Take a few minutes today to watch this video on boundaries from researcher and author Brené Brown. It could make a big difference in your marriage.
You’re probably most familiar with Brown’s insights on vulnerability. In this video, she explores a topic that at first seems the opposite of vulnerability: boundaries. But as she makes clear, vulnerability — as well as empathy, compassion and generosity — can’t exist without healthy boundaries.
So much of what she discusses in this video is applicable to marriage. Some of the key takeaways:
- Boundaries are what’s OK with you and what’s not, so it’s important to define them.
- We often have trouble setting or expressing boundaries out of a fear that people won’t like us if we do.
- Because of this discomfort, we often let people get away with behaviors that aren’t OK with us, and end up feeling “hateful and resentful,” Brown says.
- Although it may not be intuitive, having clear boundaries will allow you to be more empathic, compassionate and generous in your relationships.
Directly (and lovingly) expressing your boundaries isn’t demanding or bossy. It’s one of the healthiest and most responsible things you can do for your marriage. And, as we’ve talked about before on this blog, it’s just as important to be clear and firm when your husband crosses one of your boundaries in order to maintain respect in your relationship.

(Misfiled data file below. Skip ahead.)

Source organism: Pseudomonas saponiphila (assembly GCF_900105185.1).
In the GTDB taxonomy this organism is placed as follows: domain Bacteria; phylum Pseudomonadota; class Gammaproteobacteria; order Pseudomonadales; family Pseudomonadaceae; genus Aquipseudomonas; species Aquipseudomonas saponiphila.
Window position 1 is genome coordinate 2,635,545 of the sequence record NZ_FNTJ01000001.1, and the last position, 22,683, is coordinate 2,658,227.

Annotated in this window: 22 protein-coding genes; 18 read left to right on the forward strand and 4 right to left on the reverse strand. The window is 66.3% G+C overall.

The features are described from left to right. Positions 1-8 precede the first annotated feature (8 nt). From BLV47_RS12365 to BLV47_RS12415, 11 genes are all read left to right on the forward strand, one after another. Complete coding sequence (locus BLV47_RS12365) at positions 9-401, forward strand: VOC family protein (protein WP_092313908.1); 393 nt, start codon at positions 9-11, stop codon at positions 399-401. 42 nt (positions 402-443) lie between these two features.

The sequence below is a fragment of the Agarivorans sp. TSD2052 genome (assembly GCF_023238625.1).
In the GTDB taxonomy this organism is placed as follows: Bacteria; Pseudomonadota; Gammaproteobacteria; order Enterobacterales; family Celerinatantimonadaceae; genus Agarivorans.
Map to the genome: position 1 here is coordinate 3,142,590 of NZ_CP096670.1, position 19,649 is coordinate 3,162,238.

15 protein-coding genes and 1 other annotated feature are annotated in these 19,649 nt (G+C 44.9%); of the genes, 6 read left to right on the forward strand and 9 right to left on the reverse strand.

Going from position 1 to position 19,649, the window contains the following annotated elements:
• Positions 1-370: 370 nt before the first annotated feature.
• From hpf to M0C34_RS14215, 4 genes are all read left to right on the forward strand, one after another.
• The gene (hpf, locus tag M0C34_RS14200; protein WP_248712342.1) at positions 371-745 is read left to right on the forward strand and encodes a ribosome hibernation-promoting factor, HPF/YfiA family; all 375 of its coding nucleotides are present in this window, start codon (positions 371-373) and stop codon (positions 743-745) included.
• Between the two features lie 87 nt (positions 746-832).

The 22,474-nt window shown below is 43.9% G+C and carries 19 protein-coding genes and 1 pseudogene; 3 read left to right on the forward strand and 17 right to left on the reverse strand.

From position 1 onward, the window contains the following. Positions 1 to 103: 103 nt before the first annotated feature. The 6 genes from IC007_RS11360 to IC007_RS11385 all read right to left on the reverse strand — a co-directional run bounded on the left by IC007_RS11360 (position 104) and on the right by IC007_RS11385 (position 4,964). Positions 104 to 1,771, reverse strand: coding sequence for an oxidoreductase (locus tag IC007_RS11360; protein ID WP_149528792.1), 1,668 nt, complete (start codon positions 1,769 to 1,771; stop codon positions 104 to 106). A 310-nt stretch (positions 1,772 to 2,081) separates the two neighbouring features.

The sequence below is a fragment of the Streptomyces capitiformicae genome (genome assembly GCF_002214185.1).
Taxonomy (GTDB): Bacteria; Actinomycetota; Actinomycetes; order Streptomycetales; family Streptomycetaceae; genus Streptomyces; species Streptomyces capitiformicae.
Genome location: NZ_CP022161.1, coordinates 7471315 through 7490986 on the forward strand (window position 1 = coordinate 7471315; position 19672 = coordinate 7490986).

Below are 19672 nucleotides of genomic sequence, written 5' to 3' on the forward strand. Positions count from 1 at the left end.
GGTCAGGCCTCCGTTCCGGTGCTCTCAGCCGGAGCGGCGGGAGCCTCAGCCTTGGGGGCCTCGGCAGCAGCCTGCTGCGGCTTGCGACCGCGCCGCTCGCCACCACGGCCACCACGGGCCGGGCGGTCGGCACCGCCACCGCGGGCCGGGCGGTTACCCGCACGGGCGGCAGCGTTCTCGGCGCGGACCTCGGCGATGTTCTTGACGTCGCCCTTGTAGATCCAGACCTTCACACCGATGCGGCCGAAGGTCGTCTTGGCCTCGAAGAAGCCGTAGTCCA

After you watch the Brené Brown video, take some time to think about what your boundaries currently are and where you need them to be. This could be especially interesting if you’ve never defined them for yourself before. Consider whether you feel hesitant to express your boundaries and, if so, why that’s the case. Finally, try to picture how you would feel and act with more defined boundaries and how that shift could actually benefit your marriage.
Remember Brown’s BIG question: What Boundaries need to be in place for you to be in Integrity and make the most Generous assumptions about others?
As you define your boundaries clearly and start to feel less resentful, you may find that like Brene Brown, you’re not as sweet as you used to be, but you’re far more loving.